Alcoholics Anonymous: 12-Step Program

Topics: Drug addiction, Addiction, Twelve-step program Pages: 7 (2160 words) Published: January 29, 2015
Alcoholics Anonymous (AA) is the largest and most commonly known self-help group in the world. Since the creation of AA in 1935, there have been many programs modeled after it, which are also based on the 12-Step Program. Some of these include Narcotics Anonymous (NA) and Chemically Dependent Anonymous, as well as programs for specific drugs, such as Cocaine Anonymous (CA) and Crystal Meth Anonymous (NIDA, 2012). Attendance and participation for self-help groups are open for anyone to attend and free of cost for all members, with meetings typically held in locations such as churches and public buildings. “Metropolitan areas usually have specialized groups, based on such member characteristics as gender, length of time in recovery, age, sexual orientation, profession, ethnicity, and language spoken” (CSTAT, 2008). Vast majorities of drug addiction treatment programs encourage the participation of self-help group therapy during and after formal treatment because the patients benefit from the social reinforcement that comes from peer discussion, while also helping to promote, achieve, and maintain drug-free and healthy lifestyles.

The 12-Step Program is a uniquely, well-rounded phase of treatment that includes maintaining a close relationship with a sponsor who is experienced with self-discipline and long-term abstinence. The meetings also incorporate skills such as helping others, taking responsibility for recovery, sharing personal experiences, and accepting the existence of a higher power. “Research has shown that when group therapy either is offered in conjunction with individualized drug counseling or is formatted to reflect the principles of cognitive-behavioral therapy or contingency management, positive outcomes are achieved” (NIDA, 2012). The original 12 Step Guide was inspired and created in 1935 by pioneer AA members. A couple years later, the two founders of AA published a book based on their experiences, including both the failures and the successes. The book describes the original AA philosophy and methods, along with establishing the Twelve Steps. Although it has been revised throughout the years, and continues to be updated, the Twelve Steps have remained intact as it carries on its stories of success from one group to the other. Nearly four decades of scientific research and clinical practice has taught us about many diverse and effective approaches to the treatment of drug addiction, resulting in the creation of several manuals and guides throughout the years.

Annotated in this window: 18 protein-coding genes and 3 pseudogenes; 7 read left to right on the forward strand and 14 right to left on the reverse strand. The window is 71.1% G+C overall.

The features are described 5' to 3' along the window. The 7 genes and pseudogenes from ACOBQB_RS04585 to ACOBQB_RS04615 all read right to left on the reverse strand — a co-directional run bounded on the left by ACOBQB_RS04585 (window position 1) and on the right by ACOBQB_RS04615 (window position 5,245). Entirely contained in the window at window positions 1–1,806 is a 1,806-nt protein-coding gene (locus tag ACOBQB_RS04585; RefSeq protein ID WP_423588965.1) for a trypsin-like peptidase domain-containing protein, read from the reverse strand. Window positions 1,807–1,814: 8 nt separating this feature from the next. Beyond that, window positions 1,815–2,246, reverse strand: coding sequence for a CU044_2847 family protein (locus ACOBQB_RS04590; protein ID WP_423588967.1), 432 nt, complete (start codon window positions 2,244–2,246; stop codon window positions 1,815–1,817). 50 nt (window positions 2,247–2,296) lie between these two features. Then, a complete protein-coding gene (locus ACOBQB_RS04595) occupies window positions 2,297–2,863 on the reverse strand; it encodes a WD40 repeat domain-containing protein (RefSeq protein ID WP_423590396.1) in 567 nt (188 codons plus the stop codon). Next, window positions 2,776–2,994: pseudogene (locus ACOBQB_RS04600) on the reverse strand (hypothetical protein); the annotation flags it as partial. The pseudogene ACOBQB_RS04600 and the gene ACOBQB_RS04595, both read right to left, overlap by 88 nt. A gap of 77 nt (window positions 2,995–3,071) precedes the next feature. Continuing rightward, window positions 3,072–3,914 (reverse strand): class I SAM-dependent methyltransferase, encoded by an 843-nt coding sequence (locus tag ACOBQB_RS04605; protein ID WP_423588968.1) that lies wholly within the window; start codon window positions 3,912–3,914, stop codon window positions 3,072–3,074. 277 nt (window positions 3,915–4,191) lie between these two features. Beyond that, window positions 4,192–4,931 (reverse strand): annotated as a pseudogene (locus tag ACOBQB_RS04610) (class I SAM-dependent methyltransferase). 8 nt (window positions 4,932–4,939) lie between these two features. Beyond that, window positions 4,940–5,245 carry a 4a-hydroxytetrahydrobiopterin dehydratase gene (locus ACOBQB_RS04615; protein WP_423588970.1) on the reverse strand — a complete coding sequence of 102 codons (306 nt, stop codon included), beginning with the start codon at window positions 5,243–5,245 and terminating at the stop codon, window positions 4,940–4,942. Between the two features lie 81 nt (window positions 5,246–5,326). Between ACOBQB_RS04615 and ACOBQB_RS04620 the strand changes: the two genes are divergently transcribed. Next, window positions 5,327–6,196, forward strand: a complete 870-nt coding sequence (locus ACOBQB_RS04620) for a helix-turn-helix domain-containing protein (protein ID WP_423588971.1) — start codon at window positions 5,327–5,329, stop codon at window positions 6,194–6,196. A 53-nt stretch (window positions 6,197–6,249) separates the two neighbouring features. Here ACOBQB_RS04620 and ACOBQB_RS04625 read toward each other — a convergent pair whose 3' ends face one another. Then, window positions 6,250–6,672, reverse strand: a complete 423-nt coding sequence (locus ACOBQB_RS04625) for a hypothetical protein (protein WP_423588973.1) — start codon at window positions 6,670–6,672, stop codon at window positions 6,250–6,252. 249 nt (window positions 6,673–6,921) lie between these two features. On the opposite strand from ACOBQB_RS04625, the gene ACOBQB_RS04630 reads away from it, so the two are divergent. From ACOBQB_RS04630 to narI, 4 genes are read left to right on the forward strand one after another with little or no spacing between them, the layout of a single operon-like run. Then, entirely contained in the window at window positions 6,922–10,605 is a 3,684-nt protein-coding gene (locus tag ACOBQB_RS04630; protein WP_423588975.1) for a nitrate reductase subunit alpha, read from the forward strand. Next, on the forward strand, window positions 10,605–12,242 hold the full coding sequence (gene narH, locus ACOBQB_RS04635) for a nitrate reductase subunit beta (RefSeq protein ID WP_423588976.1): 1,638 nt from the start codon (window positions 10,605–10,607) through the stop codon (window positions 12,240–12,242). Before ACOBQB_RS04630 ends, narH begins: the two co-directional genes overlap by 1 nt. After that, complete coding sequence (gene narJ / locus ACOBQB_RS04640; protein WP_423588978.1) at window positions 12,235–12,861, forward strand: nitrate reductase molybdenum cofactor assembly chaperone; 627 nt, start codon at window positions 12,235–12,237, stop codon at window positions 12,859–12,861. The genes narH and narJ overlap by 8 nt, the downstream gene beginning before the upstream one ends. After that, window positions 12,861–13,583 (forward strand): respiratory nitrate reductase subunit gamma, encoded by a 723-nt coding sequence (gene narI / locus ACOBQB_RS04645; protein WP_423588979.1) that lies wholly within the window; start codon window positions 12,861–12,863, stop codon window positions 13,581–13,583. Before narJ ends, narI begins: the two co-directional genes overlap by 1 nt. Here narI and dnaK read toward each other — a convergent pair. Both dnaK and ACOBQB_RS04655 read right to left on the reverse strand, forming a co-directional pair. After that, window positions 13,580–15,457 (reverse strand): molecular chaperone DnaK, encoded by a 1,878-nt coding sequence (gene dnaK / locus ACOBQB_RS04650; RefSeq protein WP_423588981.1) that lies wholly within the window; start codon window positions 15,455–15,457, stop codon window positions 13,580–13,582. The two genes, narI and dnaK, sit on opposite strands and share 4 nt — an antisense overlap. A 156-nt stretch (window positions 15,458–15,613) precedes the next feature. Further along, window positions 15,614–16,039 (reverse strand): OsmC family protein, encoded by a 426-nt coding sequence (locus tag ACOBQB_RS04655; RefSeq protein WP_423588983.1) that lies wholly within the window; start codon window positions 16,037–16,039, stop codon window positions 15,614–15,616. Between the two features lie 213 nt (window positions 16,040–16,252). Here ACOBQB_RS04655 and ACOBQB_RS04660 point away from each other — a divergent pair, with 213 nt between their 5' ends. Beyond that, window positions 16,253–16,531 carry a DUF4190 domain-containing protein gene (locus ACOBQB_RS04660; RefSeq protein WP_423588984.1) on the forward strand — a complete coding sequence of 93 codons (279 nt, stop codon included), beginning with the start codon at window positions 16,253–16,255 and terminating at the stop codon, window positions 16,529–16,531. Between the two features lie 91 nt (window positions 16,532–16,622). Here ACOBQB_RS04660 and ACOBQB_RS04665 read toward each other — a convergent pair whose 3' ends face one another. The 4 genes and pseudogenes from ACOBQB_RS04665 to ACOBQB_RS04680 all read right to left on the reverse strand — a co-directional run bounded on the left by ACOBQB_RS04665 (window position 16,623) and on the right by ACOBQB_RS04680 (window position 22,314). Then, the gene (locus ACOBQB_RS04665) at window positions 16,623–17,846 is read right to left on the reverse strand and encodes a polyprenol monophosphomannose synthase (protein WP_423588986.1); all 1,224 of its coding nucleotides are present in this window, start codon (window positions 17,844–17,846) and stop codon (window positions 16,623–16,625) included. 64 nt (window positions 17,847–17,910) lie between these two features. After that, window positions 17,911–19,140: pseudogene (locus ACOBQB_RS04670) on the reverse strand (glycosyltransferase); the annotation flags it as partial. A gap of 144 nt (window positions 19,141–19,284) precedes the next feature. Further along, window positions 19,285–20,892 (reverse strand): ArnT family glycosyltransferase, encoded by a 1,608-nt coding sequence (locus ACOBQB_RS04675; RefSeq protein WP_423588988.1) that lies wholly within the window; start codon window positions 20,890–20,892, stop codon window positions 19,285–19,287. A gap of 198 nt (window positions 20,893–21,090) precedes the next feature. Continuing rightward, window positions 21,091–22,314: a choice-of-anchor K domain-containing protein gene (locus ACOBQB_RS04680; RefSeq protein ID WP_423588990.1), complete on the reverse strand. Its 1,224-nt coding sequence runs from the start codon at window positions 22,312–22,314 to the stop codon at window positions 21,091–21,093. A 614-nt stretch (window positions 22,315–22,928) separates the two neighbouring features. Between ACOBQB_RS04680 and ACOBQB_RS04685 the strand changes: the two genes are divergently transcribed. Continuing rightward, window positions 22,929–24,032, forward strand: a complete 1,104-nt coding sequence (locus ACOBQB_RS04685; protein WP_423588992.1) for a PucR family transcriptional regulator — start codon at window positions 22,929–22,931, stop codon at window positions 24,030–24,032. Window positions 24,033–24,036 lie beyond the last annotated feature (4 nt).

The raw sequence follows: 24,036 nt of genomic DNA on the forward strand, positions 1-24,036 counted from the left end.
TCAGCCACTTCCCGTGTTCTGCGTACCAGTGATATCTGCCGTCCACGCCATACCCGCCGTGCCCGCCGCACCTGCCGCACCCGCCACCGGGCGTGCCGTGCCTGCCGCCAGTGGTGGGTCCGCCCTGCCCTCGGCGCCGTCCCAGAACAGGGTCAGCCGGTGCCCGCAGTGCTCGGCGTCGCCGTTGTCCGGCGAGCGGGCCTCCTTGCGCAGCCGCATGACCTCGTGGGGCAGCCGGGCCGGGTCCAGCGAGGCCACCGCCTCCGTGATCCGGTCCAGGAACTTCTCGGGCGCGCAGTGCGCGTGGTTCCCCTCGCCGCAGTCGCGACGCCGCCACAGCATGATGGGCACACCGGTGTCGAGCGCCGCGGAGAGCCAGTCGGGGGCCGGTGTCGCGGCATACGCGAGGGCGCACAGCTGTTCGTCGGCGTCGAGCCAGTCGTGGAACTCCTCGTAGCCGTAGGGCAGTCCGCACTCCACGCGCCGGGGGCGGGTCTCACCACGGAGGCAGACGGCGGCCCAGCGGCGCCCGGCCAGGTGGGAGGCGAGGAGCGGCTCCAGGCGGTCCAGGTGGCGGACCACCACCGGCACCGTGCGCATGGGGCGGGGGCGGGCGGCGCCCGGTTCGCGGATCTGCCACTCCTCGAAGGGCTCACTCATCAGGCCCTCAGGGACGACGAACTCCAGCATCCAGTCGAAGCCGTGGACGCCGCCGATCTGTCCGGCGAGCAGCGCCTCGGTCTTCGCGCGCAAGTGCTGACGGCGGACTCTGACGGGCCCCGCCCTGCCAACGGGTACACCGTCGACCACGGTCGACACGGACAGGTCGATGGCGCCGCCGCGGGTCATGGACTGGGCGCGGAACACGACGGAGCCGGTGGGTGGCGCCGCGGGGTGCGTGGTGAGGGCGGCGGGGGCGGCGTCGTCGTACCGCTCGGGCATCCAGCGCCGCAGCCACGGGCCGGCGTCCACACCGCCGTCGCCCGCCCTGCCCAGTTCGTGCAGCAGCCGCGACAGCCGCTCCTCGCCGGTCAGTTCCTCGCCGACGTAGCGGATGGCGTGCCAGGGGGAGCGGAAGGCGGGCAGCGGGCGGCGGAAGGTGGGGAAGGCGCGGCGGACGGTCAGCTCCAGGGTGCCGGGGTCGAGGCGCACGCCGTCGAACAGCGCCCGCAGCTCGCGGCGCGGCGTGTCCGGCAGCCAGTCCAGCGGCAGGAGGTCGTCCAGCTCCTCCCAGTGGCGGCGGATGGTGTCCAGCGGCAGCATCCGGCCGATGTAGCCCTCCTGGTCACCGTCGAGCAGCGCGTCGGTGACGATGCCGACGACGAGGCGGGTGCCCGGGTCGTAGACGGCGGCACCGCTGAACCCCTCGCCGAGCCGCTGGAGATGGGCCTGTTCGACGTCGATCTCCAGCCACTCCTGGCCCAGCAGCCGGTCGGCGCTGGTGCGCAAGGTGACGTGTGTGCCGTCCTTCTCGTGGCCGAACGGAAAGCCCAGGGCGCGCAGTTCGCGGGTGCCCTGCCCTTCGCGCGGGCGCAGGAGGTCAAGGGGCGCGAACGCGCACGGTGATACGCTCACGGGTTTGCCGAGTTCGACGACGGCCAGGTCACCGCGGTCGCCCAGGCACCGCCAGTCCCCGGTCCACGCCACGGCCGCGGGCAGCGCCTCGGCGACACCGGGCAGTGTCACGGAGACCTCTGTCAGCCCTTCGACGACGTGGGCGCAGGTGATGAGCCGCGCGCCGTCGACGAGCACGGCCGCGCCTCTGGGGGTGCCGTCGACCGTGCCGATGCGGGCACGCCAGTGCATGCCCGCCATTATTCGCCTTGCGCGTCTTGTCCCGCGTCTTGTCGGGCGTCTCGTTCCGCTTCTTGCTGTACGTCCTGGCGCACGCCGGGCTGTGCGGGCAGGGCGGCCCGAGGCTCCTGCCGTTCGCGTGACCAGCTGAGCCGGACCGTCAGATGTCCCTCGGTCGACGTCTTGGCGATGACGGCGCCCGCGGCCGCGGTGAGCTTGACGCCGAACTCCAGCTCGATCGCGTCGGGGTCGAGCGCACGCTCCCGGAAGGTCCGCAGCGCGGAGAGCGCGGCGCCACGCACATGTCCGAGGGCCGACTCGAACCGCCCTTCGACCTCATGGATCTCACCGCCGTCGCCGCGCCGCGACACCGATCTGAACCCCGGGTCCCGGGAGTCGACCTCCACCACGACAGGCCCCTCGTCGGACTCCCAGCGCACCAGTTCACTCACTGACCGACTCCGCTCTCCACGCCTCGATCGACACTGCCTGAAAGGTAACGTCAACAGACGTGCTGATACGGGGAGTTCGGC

The etiology of substance use disorders can be explained through a variety of social dynamics. Genetic factors have been studied most frequently with alcohol and tobacco use disorders. “Specific genes have been identified, but the interaction of these genes with the environment is key for understanding genetic contributions” (Kring, 2014). More often than not, drugs are used as an escape – an escape from reality – and this temporary escape is used to avoid the negative feelings and bad moods which are known to be related to withdrawal symptoms. In addition, this also helps in explaining the frequency and pattern of relapse. “Many substances are used to alter mood (e.g., to reduce tension of increase positive affect), and people with certain personality traits, such as those high in negative affect or low in constraint, are especially likely to use drugs” (Kring, 2014). Neurobiological factors, including the brain’s reward pathways, seem to have an influence on the use of some substances in certain individuals. “Nearly all drugs, including alcohol, stimulate the dopamine system in the brain, which produces rewarding or pleasurable feelings. Incentive-sensitization theory explains that the dopamine system becomes sensitive to the drug, as well as the cues associated with the drug (needles, rolling papers, etc.). Sensitivity to these cues induces and strengthens wanting and craving for the drug” (Kring, 2014). Cognitive and...

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Majer, J., Jason, L., Aase, D., Droege, J., & Ferrari, J. (2013). Categorical 12-step involvement
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